As the arrestees were loaded into the police vans, protesters watching from the sidewalk yelled to their colleagues: “Thank you!” Among those arrested were a registered nurse with 30 years experience and a licensed practical therapist with 20 years on the job.

Katie Robbins of Healthcare-Now! (right) with the Raging Grannies
(Photo: Thomas Good / NLN)


Katie Robbins, an organizer with Healthcare Now!, briefed the press shortly after the arrests: “16 people were just arrested for sitting down demanding that Aetna immediately approve all doctor requested lifesaving treatment for people in critical conditions. And they were arrested. Aetna is the real criminal.”

Robbins said that the sit-in was the first of many actions to come. She said that next week protests would be held in Chicago, Los Angeles and Washington, D.C.

Mark Milano, an organizer from ACT UP, explained the purpose of the event — to demand Medicare-type coverage for all Americans — and commented on what he called the myth of the death panels.

“The reality is that the death panels are the people who are paid every day to deny care to people. That’s their job — the more people they deny, the bigger bonuses they get,” he said.

Veteran Bill Steyert outside Aetna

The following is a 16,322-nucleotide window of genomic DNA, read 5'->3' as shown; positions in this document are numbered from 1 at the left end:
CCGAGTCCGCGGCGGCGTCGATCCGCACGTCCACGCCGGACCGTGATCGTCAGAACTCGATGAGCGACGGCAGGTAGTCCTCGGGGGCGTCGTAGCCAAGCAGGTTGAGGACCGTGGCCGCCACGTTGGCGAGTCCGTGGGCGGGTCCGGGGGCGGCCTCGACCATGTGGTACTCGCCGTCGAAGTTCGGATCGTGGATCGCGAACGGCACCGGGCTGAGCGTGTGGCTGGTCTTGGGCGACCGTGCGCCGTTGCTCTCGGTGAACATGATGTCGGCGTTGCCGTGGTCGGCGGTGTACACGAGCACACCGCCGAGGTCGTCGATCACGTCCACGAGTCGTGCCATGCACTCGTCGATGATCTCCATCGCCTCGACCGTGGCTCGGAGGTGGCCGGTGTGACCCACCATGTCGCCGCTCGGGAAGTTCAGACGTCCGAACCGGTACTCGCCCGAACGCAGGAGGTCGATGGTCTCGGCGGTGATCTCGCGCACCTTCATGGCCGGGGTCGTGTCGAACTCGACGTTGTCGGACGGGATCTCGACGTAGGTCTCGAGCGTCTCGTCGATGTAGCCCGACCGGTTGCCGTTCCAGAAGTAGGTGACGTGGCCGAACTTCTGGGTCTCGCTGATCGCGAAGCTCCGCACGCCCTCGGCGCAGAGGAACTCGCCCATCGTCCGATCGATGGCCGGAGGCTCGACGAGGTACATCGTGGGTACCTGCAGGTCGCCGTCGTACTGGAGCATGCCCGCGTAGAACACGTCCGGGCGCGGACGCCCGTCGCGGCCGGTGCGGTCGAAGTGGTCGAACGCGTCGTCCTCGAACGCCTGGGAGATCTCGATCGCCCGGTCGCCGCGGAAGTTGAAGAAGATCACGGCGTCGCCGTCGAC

(Photo: Thomas Good / NLN)


The protest broke up shortly after the police vans headed downtown — with several activists following to provide jail support — but later in the day a second, much larger, protest brought demonstraters back to the Aetna offices.

At 4 p.m. activists gathered outside the offices of Bristol-Myers Squibb, the global drug company that donated $250,000 to George W. Bush’s re-election campaign. 250 protesters picketed for half an hour before starting an unpermitted march down Park Avenue to Aetna. On arrival, demonstrators held a block long picket for over an hour as police and passersby looked on. There were no additional arrests.

The sit-in and subsequent picket were part of the “Patients Not Profits campaign of the “Mobilization for Health Care for All.” The mobilization is a relatively new formation formed by longtime health care reform activists in Private Health Insurance Must Go and other organizations including the Prosperity Agenda, the Center for the Working Poor and Healthcare-NOW.

According to campaign organizers, “Patients Not Profits” looks to “End insurance abuse and build support for real reform — Medicare for All, a single payer plan. The mobilization involves civil disobedience at insurance company offices in Chicago, Los Angeles, and other cities throughout October.”

Members of Private Health Insurance Must Go
(Photo: Thomas Good / NLN)

View Photos/Videos From The Event…

Posted by TAG - September 28, 2009 | News

High School Teachers Support Stella D’oro Workers
(Photo: Bud Korotzer / NLN)